In other words, the battle lines will roughly divide between GOP leaders, party strategists, and establishment figures who are urging one set of lessons to be drawn from the defeat (that the party needs to make peace with cultural and demographic change), and Trump supporters who are urging that a very different set of lessons be drawn (that the party must embrace Trump’s species of ethno-nationalism and xenophobic, America First populism). As one congressional expert puts it: “I expect civil war within the GOP after November 8th, as party elites inside and outside of Congress jockey to assign blame and claim the GOP mantle going forward.”
Putting aside the question of whether Ryan really needs to fear the threat of his ouster, all of this is terrible news for those who hope for a more functional opposition party that might be able to work with Hillary Clinton on matters such as immigration reform and fixing the problems with Obamacare.
The big question underlying all of this: whether defeat might crush or at least marginalize Trumpism as a force inside the party, by driving home to most mainstream GOP lawmakers, particularly in the House, that the party is staring in the face of long-term demographic doom, and that only cutting loose Trumpism can change that. (As I’ve suggested, a Trump loss in a place like Arizona might really help focus the minds of mainstream Republicans.) You’d think a large enough defeat could accomplish that. But conservative writer Philip Klein makes the case that, paradoxically enough, Trump’s loss could actually strengthen the hold on GOP voters of the arguments some Trump supporters will make about his loss, making moderation even harder:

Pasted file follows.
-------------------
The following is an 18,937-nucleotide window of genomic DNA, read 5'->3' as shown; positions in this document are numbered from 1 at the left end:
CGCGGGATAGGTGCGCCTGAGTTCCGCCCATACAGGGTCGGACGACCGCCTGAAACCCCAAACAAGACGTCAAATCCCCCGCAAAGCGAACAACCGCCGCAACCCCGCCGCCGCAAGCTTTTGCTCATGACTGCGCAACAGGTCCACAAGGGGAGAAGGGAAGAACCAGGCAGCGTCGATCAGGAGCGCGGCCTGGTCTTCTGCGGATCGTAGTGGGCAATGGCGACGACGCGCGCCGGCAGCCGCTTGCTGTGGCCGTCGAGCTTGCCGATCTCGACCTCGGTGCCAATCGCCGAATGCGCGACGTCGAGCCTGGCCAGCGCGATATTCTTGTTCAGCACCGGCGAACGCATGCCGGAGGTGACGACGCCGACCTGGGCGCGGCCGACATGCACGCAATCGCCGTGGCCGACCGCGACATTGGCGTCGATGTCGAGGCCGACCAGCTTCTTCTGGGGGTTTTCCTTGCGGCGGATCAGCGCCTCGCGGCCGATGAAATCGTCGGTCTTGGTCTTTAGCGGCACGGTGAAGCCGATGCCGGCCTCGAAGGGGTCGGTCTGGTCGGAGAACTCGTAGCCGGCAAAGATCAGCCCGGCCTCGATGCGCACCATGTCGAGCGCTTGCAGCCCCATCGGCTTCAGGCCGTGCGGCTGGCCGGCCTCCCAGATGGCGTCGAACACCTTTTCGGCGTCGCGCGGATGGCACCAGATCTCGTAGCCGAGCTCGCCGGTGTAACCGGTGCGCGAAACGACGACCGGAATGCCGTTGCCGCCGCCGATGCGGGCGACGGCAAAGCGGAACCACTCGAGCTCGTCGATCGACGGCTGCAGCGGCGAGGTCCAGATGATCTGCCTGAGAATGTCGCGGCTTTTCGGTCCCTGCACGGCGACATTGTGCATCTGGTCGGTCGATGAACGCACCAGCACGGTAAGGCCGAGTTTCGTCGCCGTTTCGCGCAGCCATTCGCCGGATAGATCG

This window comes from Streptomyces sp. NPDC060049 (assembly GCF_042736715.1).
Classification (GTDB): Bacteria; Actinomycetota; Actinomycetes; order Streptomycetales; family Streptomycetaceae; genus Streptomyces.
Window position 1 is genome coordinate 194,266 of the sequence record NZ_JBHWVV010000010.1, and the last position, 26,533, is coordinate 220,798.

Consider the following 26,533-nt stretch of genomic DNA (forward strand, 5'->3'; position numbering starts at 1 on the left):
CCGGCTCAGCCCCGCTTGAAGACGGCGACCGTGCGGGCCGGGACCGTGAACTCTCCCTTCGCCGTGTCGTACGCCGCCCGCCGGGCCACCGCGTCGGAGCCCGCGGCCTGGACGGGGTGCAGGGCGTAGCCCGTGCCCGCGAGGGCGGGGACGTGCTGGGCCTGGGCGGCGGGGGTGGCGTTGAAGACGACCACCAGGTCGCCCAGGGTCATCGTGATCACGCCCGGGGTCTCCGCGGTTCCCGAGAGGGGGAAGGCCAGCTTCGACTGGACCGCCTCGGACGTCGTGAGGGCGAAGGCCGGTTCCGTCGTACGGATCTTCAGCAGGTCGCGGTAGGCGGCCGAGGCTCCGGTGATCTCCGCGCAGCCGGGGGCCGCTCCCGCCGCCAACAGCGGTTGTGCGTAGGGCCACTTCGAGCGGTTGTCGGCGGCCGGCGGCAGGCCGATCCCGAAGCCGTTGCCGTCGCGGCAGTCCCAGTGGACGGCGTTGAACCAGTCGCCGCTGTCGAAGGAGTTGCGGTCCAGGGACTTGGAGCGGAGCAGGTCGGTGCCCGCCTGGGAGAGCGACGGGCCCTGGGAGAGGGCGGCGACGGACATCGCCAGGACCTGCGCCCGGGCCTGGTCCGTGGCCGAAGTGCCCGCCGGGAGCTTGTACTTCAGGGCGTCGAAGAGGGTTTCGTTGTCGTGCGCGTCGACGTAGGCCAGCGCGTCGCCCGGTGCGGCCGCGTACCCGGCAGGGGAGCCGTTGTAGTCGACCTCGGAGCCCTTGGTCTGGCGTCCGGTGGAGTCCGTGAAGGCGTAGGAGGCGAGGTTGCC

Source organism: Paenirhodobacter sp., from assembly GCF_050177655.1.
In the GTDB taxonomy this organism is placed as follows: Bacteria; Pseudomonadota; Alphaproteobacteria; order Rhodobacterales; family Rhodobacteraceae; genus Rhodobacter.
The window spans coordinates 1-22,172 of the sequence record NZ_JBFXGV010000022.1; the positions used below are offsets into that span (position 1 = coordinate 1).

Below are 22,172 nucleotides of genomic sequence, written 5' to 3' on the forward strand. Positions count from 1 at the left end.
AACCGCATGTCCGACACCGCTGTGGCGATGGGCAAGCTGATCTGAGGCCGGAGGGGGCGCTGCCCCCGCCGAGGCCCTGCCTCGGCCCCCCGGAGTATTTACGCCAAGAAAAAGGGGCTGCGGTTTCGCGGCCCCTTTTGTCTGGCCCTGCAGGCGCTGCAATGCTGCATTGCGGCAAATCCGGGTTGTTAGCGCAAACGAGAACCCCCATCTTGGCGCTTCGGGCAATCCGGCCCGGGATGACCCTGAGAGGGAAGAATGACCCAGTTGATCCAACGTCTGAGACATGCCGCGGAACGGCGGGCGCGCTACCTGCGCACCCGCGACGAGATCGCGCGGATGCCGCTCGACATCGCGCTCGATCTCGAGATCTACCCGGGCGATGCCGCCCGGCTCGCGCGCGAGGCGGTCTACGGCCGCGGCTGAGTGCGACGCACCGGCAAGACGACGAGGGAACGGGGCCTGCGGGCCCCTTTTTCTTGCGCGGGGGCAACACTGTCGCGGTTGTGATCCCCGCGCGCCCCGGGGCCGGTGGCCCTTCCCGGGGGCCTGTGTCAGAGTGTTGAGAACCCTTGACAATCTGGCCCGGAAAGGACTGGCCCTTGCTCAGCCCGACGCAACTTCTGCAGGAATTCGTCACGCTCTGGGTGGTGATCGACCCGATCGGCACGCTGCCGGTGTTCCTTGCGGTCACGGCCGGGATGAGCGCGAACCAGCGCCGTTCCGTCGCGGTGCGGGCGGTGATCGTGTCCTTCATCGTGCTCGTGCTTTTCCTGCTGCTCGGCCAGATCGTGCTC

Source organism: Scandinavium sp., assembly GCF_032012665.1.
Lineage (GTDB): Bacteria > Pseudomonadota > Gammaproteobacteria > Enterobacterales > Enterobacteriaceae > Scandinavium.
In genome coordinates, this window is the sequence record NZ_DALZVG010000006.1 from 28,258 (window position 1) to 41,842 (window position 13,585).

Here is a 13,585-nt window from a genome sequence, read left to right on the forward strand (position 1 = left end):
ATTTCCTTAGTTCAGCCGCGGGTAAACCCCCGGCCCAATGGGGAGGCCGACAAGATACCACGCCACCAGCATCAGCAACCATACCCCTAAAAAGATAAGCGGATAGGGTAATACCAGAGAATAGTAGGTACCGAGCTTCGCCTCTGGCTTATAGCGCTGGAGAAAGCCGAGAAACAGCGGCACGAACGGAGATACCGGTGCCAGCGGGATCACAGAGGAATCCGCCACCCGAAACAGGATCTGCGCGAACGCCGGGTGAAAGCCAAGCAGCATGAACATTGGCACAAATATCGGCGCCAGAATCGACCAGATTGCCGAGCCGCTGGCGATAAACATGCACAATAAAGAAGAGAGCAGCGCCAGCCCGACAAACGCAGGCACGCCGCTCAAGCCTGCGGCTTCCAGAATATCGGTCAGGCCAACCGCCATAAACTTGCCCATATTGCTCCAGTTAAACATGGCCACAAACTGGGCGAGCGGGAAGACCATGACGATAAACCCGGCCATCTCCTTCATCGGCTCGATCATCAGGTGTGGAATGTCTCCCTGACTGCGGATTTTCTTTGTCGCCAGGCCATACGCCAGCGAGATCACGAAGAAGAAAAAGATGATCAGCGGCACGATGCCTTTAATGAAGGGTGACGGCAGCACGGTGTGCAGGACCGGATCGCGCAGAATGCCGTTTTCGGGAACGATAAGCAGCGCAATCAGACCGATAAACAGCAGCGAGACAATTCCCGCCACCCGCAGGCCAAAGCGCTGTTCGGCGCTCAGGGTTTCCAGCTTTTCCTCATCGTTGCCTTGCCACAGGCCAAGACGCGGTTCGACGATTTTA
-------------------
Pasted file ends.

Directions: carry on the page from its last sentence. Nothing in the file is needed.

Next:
There will be people arguing that Trump isn’t the problem at all, but that the GOP establishment didn’t do enough to help him….There will also be Trump supporters who will argue that massive, systemic, voter fraud was to blame for Trump’s defeat, and they’ll want tougher voter ID laws, which will cut against establishment Republican efforts at minority outreach.
Those conclusions would be completely divorced from reality, but unfortunately, the polling suggests that they might find a willing audience among GOP voters. A recent Bloomberg poll found that 51 percent of Republicans and GOP-leaners say Trump better represents their view of what the GOP should stand for, while only 33 percent picked Ryan — meaning they might be open to the argument that Ryan, not Trump, was the problem that led to the latter’s inglorious defeat. Meanwhile, another poll shows that two thirds of Republicans think voter fraud is a bigger problem than voter disenfranchisement is — meaning they’ll be open to Trump’s argument that the election was stolen from them, and will likely demand that GOP leaders continue to push to restrict voting, further alienating nonwhites (something those leaders might be inclined to do in any case).
Meanwhile, as one libertarian policy analyst recently suggested, Republican voters might be inclined to draw exactly the wrong lesson from an outcome that underscores the GOP’s worsening demographic challenges: that the answer is to redouble opposition to immigration, since it is swelling the ranks of Latinos voting Democratic. That, too, would be a delusional conclusion to reach, but it’s certainly a real possibility — after all, polls showed that lots of Republican voters supported Trump’s various prescriptions and pronouncements on immigration.
All of this means that the various interwoven fantasies Trump has played upon — that the GOP leadership’s lack of spine is to blame for the party’s failure to “win” more; that voter fraud is rampant; that dark hordes flooding over the southern border constitute an existential threat to the country — could conceivably be strengthened by a Trump loss.